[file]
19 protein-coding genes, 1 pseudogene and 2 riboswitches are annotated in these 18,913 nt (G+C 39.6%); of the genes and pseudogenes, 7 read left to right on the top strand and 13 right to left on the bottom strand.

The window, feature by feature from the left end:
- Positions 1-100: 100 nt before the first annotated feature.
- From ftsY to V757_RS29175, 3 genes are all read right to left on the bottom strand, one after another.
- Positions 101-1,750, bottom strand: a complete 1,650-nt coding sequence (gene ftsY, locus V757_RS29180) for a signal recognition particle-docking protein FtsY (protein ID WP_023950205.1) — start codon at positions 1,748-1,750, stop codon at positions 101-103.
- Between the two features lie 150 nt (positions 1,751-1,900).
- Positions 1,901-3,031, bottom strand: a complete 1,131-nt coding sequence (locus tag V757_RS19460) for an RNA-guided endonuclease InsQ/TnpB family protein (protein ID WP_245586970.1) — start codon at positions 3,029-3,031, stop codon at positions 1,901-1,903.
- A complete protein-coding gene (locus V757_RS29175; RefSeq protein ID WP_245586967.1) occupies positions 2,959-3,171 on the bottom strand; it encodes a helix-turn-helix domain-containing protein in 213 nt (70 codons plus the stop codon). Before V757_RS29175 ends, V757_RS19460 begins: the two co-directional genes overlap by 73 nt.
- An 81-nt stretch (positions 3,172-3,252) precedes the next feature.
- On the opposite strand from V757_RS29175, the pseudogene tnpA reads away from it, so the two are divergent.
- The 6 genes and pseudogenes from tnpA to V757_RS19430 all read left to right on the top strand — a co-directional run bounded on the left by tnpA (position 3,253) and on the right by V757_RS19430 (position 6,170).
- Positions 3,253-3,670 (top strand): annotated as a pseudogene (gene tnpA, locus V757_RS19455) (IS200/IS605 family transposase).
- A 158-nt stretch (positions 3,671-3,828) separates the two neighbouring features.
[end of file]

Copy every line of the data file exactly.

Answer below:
19 protein-coding genes, 1 pseudogene and 2 riboswitches are annotated in these 18,913 nt (G+C 39.6%); of the genes and pseudogenes, 7 read left to right on the top strand and 13 right to left on the bottom strand.

The window, feature by feature from the left end:
- Positions 1-100: 100 nt before the first annotated feature.
- From ftsY to V757_RS29175, 3 genes are all read right to left on the bottom strand, one after another.
- Positions 101-1,750, bottom strand: a complete 1,650-nt coding sequence (gene ftsY, locus V757_RS29180) for a signal recognition particle-docking protein FtsY (protein ID WP_023950205.1) — start codon at positions 1,748-1,750, stop codon at positions 101-103.
- Between the two features lie 150 nt (positions 1,751-1,900).
- Positions 1,901-3,031, bottom strand: a complete 1,131-nt coding sequence (locus tag V757_RS19460) for an RNA-guided endonuclease InsQ/TnpB family protein (protein ID WP_245586970.1) — start codon at positions 3,029-3,031, stop codon at positions 1,901-1,903.
- A complete protein-coding gene (locus V757_RS29175; RefSeq protein ID WP_245586967.1) occupies positions 2,959-3,171 on the bottom strand; it encodes a helix-turn-helix domain-containing protein in 213 nt (70 codons plus the stop codon). Before V757_RS29175 ends, V757_RS19460 begins: the two co-directional genes overlap by 73 nt.
- An 81-nt stretch (positions 3,172-3,252) precedes the next feature.
- On the opposite strand from V757_RS29175, the pseudogene tnpA reads away from it, so the two are divergent.
- The 6 genes and pseudogenes from tnpA to V757_RS19430 all read left to right on the top strand — a co-directional run bounded on the left by tnpA (position 3,253) and on the right by V757_RS19430 (position 6,170).
- Positions 3,253-3,670 (top strand): annotated as a pseudogene (gene tnpA, locus V757_RS19455) (IS200/IS605 family transposase).
- A 158-nt stretch (positions 3,671-3,828) separates the two neighbouring features.